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One autumn day in 1978, a sprightly 69-year-old Benny Goodman decided on a whim that he wanted to 'book' Carnegie Hall for a gig commemorating the fortieth anniversary of the landmark performance held and so famously-recorded there for the Columbia label in 1938. That show registered as the first official full-length jazz program ever held at the hallowed venue. Tickets for the anniversary gig sold out in a matter of hours, with no advertising or even a formal announcement. Goodman's whim resulted in a highly eclectic evening originally released as a two-LP set by the London label, now reissued on CD.
Although the 1978 concert doesn't possess the raw charm of its predecessor, everyone on hand is in the highest of spirits and it gives you a welcome opportunity to hear Goodman's orchestra performing live and in glorious stereo. Goodman, who as a soloist is downright superb, is joined not by an all star roster of names from the 1938 show, but instead by a considerable amount of new blood, such as drummer Connie Kay and Buddy Tate on tenor sax. Guests pop up throughout the program, including vocalist Martha Tilton, who offers a rendition of one of the 1938 show's highlights, the Scottish-infused "Loch Lomond," giving the listener the first of many instances of Goodman chiming in on vocals. Pianist Mary Lou Williams is featured on two numbers: her own "Roll 'Em," as well as a rousing version of the Goodman standard "King Porter Stomp." Things get, as previously suggested, truly eclectic when the band tackles a couple of Beatles tunes. "Rocky Raccoon," with trumpeter Jack Sheldon on vocals, seems somewhat out of place but everyone else is having fun so it's hard not to as well! Then Goodman is featured on a sweet and introspective version of "Yesterday."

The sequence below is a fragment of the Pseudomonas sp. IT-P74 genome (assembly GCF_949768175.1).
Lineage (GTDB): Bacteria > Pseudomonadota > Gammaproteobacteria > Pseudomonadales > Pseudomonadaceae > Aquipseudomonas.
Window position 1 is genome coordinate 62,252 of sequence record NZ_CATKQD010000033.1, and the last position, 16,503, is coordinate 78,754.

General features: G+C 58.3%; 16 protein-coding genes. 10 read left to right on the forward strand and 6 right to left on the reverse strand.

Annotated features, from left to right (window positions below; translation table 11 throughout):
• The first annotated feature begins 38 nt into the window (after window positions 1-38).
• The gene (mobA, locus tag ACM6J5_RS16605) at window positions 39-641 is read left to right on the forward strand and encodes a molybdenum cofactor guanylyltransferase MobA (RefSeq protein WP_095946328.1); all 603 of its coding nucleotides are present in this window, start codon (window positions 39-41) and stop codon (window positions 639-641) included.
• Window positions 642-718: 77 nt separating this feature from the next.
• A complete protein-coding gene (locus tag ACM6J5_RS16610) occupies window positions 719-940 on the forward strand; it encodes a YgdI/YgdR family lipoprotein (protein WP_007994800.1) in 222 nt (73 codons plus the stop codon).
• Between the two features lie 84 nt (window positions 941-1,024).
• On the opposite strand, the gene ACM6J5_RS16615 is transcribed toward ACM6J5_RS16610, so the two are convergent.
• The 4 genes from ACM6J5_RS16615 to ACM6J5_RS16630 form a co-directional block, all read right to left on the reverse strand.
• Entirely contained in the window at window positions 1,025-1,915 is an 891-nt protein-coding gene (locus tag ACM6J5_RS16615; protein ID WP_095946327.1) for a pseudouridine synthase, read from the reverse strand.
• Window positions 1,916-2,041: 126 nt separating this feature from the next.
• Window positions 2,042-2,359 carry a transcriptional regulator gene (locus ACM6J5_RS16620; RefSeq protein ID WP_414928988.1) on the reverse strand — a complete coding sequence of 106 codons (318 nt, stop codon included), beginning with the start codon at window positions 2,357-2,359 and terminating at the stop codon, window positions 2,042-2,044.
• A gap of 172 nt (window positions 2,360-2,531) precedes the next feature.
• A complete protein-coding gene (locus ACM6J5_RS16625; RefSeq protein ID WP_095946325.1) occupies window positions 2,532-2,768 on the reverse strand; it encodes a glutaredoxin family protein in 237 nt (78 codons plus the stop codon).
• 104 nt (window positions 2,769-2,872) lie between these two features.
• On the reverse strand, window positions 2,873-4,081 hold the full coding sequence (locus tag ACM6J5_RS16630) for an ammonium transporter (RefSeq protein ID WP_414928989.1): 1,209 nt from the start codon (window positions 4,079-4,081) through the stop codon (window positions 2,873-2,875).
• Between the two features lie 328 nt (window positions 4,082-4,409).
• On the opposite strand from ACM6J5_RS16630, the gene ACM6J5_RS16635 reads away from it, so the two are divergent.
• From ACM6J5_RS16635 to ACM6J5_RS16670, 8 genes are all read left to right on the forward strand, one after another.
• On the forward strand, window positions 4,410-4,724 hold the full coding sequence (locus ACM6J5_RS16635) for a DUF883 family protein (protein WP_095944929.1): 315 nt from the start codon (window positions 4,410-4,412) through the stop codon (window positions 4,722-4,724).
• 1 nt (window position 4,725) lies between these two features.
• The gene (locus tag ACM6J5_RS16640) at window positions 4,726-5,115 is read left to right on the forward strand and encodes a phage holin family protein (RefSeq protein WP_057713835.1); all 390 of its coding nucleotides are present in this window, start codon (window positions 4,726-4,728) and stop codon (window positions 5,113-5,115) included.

The highlight of the evening arrives, however, when Goodman varsity member Lionel Hampton steps on stage, where he remains for the rest of the second set. Featured on several favorites such as "How High the Moon," "Moonglow" and "Lady Be Good," Hamp doesn't let his age hold him back (he was also 69 at the time). Fans of "Mad Lionel" are surely familiar with his tendency during his heyday as a bandleader to speak in synchronization with every note he plays. Sure it was unique, but also at times a little overwhelming. There's very little of that here, as he lets his vibes do most of the talking and it certainly enhances the proceedings. Vocalist Debi Craig comes on near the end of the show for a couple of songs, notably a sublime rendition of the Gershwins' "Someone To Watch Over Me." Then we arrive at the long anticipated and inevitable "Sing, Sing, Sing," originally made famous by Gene Krupa's epic drum solo. Kay makes a valiant effort, but there's just no replacing the original version. That same way of thinking can be applied to this release as a whole; it's a harmless tribute to one of the most storied jazz performances in history, but it doesn't quite belong in the same pantheon as that which preceded it.
Track Listing: Let's Dance; I've Found a New Baby; Send in the Clowns; Loch Lomond; Star Dust;
I Love a Piano; Roll 'em; King Porter Stomp; Rocky Raccoon; Yesterday; That's a Plenty; How High the Moon; Moonglow; Lady Be Good; Jersey Bounce; Seven Come Eleven;
Someone to Watch Over Me; Please Don't Talk About Me When I'm Gone; Benny Goodman Medley: Don't Be That Way/Stompin' at the Savoy/And the Angels Sing/Why Don't You Do Right/A String of Pearls/Sing, Sing, Sing/Christopher Colombus/Goodbye.
I love jazz because it's so different than pop and has an emotional pull that other music does not have.
I was first exposed to jazz when I saw Dave Brubeck in 1974.
The first jazz record I bought was Bitches Brew by Miles Davis.